January 9, 2007

The Lessons of Mid-Holocene Droughts

Filed under: Droughts, Precipitation

We have been told over and over that the buildup of greenhouse gases will vastly alter climate all over the world. The planet will be warmer, precipitation will be greater, droughts and floods will savage civilization, and everything will be worse than we could ever believe. In the case of the central United States, we have been warned repeatedly that higher atmospheric concentrations of greenhouse gases will lead to a substantial increase in the duration, severity, and areal extent of droughts in the American heartland.

A recent issue of Geophysical Research Letters includes two articles that shed light on the future (and past) of droughts in the central United States. The first article was produced by five climatologists from academic units at Purdue, Minnesota, Wisconsin, and Oregon. Diffenbaugh et al. focused on the Mid-Holocene period between 8,000 and 3,000 years ago — a period for which the proxy record clearly shows drier-than-present conditions throughout the central United States. They note that “Proxy data also indicate that changes in summer precipitation played a major role in shaping mid-Holocene moisture balance in North America.” Back then, summers were a lot drier than today, despite any lack of elevated concentration of greenhouse gases.


January 3, 2007

The Park Formerly Known as Glacier

Glacier National Park just seems to come up repeatedly in the debate about global warming. This poster child of the greenies is sacred ground, for it provides an opportunity to show the kids where the glaciers were when you were a kid, see where the glaciers terminate today, and of course blame global warming and further blame the Bush Administration for not signing the Kyoto Protocol. Many documentaries on the greenhouse effect have been drawn to the Park, and if you Google “Glacier National Park and Global Warming,” you will be directed to approximately 159,000 sites.

A very interesting paper on Glacier National Park appears in a recent issue of Earth Interactions by scientists at Montana State University and the U.S. Geological Survey. Pederson et al. begin their article noting that “Evidence from an increasingly rich paleoproxy record demonstrates that over the last millennium decadal to multidecadal precipitation anomalies have been a substantial, if not defining, component of western North America’s climates. As in the twentieth century, the last 1000 yr has experienced sporadic episodes of both persistent (>10 yr) droughts and wet regimes, though the magnitude and duration of many paleodroughts surpass those captured by the instrumental record.” The notion that droughts in the past were far worse than any recent drought brought our attention to the article, but there is far more to the story than just past droughts.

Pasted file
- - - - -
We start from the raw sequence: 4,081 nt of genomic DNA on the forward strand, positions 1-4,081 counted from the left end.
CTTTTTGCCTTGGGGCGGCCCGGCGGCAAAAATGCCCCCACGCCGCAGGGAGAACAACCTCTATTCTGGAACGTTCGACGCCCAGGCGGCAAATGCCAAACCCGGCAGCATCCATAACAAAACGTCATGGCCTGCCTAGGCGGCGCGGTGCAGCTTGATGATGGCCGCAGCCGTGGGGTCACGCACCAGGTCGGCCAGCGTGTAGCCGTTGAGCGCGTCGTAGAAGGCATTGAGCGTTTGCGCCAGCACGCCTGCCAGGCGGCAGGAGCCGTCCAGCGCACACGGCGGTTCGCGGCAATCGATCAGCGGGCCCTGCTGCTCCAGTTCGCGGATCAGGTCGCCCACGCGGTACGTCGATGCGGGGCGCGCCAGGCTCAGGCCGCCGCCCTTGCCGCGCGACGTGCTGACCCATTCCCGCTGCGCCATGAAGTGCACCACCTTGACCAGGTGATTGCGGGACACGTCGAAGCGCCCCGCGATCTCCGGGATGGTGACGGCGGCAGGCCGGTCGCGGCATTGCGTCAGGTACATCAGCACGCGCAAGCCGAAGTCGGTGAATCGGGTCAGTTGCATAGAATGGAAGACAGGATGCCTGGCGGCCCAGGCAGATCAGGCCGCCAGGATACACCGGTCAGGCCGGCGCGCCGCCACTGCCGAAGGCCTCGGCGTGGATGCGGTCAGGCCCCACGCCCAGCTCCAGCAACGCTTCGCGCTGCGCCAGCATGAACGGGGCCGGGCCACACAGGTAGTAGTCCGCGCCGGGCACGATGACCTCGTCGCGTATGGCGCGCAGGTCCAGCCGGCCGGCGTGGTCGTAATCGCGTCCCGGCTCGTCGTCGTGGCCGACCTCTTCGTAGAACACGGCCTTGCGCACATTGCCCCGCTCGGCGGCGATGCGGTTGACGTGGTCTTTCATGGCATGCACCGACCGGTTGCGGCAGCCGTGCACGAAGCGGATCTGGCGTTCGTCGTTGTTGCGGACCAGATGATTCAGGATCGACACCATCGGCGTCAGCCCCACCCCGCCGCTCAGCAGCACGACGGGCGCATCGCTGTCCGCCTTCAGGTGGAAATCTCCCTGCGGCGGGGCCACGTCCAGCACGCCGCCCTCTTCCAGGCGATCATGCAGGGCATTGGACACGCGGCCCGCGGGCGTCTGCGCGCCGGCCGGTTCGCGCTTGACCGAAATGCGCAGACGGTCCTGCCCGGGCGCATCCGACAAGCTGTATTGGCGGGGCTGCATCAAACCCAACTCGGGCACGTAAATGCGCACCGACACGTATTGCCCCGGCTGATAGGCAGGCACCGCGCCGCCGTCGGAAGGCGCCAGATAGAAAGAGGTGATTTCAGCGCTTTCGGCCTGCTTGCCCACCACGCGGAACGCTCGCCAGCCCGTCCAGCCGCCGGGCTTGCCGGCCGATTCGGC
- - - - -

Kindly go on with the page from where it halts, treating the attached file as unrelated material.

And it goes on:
November 27, 2006

Dimming Fights Drought?

A recent article in Geophysical Research Letters by Rutgers’ scientists Alan Robock and Haibin Li addresses the issue of global warming and reduced soil moisture levels in important agricultural areas. Every popular global warming presentation lays out the case that higher temperatures in the future will cause higher levels of evaporation that will overwhelm any changes in precipitation and force soil moisture levels to drop. Of course, crops will fail, we will have more frequent and severe droughts of longer duration, and it will have all been caused by elevated carbon dioxide (CO2) levels. You’ve heard the story a 1,000 times by now.


November 14, 2006

Darn Drought Data

Filed under: Droughts, Precipitation

We have all heard the news that droughts will certainly become longer, more frequent, and more severe thanks to global warming. Higher temperatures will surely increase rates of potential evapotranspiration, and even if precipitation patterns remain unchanged, the odds will favor more droughts in the future. The Intergovernmental Panel on Climate Change (IPCC) states in the 2001 Summary for Policymakers that it is “Likely” that “Increased summer continental drying and associate risk of drought” has occurred in the later half of the 20th century and “Likely, over most mid-latitude continental interiors” to occur during the 21st century.

Figure 1 below shows the current state of affairs as of November 4, 2006, and generally, widespread drought in the mid-latitude continental interior is absent. In fact, as we look at the Great Plains, we find more areas in the “Extremely Moist” category than the “Extreme Drought” category. We would all agree that one snapshot of soil moisture conditions in the United States is not an adequate way to test the idea that global warming will lead to an increase in drought in mid-latitude continental interiors. What is needed, of course, is a longer perspective with drought information over hundreds of years.